A parliamentary - style majority?

We've seen what's been happening over the past couple of days.  As the gap continues to widen between Obama and McCain, cable news blabbermouths (even the otherwise impressive and insightful Chuck Todd) have compromised their objectivity tweaking the electoral maps to make the battlegrounds look more competitive than they really are.  Clinton-Dole like races are bad for ratings.  What should be more relevant, however, is how the Senate races correlate with the presidential numbers.

Democrats currently hold 50 seats + Lieberman in the Senate (I'm counting Bernie Sanders as a Dem because he's a better Dem than many nominal Dems).

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The following races are seats currently held by Republicans but where the Democratic candidate has a lead outside the margin of error:

  • VA (Warner)
  • NM (Udall)
  • CO (Udall)
  • OR (Merkley)
  • NH (Shaheen)
  • NC (Hagan)
  • AK (Begich)

On top of that, the most vulnerable Democrat is now Frank Launtenberg, meaning that both Landrieu and Johnson have now slipped in to safe territory.  It's unlikely the NRSC will want to spend scarce resources going after the always-elusive New Jersey pickup.  Lautenberg is still given a 98% chance to win according to Fivethirtyeight.

So, that leaves us with a minimal likely outcome of 57 Dems + Lieberman.  Now, the remaining competitive races are also all for Republican-held seats, in order of likelhood to flip:

  • MN (Franken)
  • MS (Musgrove)
  • GA (Martin)
  • KY (Lunsford)

If 2 of these competitive seats flip, it would take every Senate Republican + Lieberman to block cloture on any bill, assuming no Democratic defections.  Note that historically, many wavering Senators have been willing to vote with their party against a bill, but not to filibuster it.  Can you see Olympia Snowe, Susan Collins and Arlen Specter all refusing to cut off debate on a Democratic health care bill?  If three of them flip, Lieberman becomes irrelevant and centrists like Ben Nelson hold all the cards on controversial party-line votes, such as one similar to the 1993 Deficit reduction Act (although I believe Budget acts are not subject to filibuster).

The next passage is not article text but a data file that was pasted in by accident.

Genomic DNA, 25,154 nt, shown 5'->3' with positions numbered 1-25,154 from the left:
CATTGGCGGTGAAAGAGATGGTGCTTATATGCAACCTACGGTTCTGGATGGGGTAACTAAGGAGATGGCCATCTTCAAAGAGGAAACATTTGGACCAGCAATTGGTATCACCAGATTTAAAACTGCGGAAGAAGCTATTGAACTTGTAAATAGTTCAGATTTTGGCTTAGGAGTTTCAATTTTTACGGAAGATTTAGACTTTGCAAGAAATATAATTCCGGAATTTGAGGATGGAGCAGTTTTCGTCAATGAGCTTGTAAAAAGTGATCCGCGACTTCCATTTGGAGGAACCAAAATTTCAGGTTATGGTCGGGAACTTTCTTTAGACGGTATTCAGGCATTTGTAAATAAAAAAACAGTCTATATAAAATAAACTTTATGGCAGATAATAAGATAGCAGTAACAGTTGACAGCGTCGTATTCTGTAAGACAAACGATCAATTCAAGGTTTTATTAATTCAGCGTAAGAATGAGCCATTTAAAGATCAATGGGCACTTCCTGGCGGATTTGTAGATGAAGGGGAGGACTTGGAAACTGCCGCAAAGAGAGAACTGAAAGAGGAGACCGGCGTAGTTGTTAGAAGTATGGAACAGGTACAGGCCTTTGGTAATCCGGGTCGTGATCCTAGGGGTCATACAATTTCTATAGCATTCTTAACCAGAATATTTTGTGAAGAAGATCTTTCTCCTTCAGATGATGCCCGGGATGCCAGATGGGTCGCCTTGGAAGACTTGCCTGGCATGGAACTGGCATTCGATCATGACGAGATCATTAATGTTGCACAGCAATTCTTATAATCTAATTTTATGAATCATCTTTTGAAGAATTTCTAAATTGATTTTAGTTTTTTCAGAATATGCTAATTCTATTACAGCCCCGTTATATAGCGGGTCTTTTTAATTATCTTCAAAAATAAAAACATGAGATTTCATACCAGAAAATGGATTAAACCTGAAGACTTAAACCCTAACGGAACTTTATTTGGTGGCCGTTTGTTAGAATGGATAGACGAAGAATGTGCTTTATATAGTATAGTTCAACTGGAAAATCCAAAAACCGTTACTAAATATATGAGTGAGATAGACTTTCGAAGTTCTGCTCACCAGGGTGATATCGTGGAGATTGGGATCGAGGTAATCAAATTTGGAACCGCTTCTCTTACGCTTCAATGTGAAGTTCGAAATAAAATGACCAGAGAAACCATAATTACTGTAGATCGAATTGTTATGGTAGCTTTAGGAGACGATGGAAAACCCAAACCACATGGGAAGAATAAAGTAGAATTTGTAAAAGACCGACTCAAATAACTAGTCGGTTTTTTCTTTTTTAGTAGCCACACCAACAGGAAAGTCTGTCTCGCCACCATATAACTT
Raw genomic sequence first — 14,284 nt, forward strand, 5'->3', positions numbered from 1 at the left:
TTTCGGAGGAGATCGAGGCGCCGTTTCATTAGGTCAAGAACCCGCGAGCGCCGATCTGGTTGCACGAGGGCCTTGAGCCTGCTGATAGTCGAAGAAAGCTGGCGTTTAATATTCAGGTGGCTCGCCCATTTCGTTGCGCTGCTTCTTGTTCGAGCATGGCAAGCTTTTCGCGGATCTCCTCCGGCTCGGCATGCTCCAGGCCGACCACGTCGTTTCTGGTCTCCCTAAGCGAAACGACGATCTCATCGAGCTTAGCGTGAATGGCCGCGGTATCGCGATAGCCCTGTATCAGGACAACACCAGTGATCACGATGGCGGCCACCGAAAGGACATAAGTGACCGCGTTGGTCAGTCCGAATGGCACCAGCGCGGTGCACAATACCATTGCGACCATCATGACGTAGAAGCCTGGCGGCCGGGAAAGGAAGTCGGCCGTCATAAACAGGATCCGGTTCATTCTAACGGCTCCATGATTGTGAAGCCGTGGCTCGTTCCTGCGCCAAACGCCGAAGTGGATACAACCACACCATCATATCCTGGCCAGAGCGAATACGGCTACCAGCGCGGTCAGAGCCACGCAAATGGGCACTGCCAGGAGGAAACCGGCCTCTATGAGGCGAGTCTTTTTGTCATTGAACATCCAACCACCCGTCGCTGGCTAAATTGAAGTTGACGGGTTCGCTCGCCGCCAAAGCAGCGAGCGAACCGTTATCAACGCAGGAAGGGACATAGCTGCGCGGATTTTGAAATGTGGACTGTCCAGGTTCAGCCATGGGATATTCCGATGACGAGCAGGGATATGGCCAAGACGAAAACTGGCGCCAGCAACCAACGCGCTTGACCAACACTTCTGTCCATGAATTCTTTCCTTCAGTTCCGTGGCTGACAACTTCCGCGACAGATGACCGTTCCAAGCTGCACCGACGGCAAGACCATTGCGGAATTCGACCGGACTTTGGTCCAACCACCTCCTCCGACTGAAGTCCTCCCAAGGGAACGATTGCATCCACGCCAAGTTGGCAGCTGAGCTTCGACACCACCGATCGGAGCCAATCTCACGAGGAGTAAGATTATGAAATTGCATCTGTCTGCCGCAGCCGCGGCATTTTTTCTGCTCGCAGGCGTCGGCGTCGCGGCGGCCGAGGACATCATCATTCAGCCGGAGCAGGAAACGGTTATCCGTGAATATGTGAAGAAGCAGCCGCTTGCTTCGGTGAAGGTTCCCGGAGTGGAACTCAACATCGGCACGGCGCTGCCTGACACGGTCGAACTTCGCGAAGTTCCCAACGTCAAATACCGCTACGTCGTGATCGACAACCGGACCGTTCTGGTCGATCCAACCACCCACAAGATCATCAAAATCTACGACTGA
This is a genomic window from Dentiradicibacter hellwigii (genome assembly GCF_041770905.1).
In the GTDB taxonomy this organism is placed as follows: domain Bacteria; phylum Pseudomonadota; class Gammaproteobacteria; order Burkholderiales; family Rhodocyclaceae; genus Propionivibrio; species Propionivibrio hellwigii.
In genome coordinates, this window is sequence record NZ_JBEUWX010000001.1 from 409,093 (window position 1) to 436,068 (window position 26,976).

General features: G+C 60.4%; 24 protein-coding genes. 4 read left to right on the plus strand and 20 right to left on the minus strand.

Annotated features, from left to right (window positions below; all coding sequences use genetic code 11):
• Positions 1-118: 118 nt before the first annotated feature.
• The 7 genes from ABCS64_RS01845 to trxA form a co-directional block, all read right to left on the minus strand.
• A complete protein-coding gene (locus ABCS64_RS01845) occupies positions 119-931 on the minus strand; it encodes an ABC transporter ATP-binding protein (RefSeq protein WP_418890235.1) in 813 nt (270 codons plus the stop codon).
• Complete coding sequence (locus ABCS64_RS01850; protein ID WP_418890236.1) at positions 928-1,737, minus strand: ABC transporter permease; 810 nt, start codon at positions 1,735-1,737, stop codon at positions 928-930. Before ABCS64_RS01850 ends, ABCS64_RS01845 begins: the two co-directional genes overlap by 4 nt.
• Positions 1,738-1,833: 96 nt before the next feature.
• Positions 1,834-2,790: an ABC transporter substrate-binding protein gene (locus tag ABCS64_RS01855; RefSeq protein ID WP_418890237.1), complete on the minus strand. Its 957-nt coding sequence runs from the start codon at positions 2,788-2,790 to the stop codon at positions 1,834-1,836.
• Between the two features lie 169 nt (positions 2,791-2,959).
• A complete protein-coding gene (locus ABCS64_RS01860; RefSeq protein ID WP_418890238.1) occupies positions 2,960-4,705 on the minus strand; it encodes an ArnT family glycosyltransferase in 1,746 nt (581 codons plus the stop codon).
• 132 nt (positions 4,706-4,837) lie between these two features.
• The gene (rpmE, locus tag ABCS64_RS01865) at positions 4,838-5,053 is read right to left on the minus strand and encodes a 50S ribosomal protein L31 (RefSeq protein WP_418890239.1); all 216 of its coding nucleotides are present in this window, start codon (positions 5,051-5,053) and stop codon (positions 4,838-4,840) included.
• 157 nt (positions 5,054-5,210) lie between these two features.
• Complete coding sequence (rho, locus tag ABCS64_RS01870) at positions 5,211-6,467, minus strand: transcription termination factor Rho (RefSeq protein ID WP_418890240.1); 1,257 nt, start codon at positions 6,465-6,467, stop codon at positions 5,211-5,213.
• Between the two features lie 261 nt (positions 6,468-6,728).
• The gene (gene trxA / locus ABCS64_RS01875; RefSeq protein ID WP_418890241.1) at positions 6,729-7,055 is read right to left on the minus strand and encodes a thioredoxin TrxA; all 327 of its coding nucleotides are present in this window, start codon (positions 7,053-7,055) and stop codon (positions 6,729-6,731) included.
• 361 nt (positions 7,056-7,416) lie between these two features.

If three seats flip, a President Obama would have the equivalent of a Parliamentary Majority, only without the party discipline.  The only check on parliamentary majority power, outside of a major party caucus revolt, is the prospect of alienating voters in the next election.  The 2001 and 2003 tax cuts would almost certainly be allowed to expire.  Any energy or banking bill could be tailored exactly to the Democrat's collectivel liking.  Republicans would be reduced to offering minor amendments and using the occasional wedge on cultural or tax issues from time to time.

How likely is this?  Fivethirtyeight's current projection gives Martin a 23% chance to upset Chambliss for seat #60, and only a 5% chance for McCain to win the election.  It's no wonder the RNC has decided to try to save Senate seats instead.  As for McCain, he might want to rethink a bare-knuckles strategy that will more likely lose him support than gain it.  It's his turn to show to what extent he's in this for himself and his aspirations.  His party is teetering on the brink of irrelevancy.

With a concerted effort, the RNC should be able to hold on to GA and MS.  It will be interesting to see to what extent they can swallow their pride in the upcoming weeks.

Tags: 2008 election, filibuster-proof, Senate (all tags)

Comments

3 Comments

What McCain Needs to do

After tonight, when it becomes apparent that McCain has very little hope of winning, he must preserve his reputation for historians. He must hit the high road, and run a very positive high spirited campaign until the end.

by Zzyzzy 2008-10-15 09:58AM | 0 recs
I still hope

his instinct is to do just that.  I don't think he will, however.

McCain, like Clinton, has become a captive of his advisors.  How many of them care about his long-term repuation vs. the slight possibility of winning, or even the petty satisfaction of doing damage to those who bested you?

I see his campaign flailing nastily to the very end, with only a few bouts of reason and civility.

Ah well.  I can feel for McCain to some degree: he was dealt a poor hand and had to play it best he could, although he made some poor decisions.  I feel nothing but glee for the massive failure of Republican campaigning philosophy, however.

by corph 2008-10-15 11:41AM | 0 recs
Re: A parliamentary - style majority?

Budgets are not subject to filibusters and require only a majority. Therefore in most budgetary matters Obama will (at least in the short term) get most of what he wants. The biggest concern is health care. Clinton considered including health care in the budget in 1993-94 but was blocked by Robert Byrd. I wonder if the calculations on the hill will be similar this time.

by thirdestate 2008-10-15 11:52AM | 0 recs

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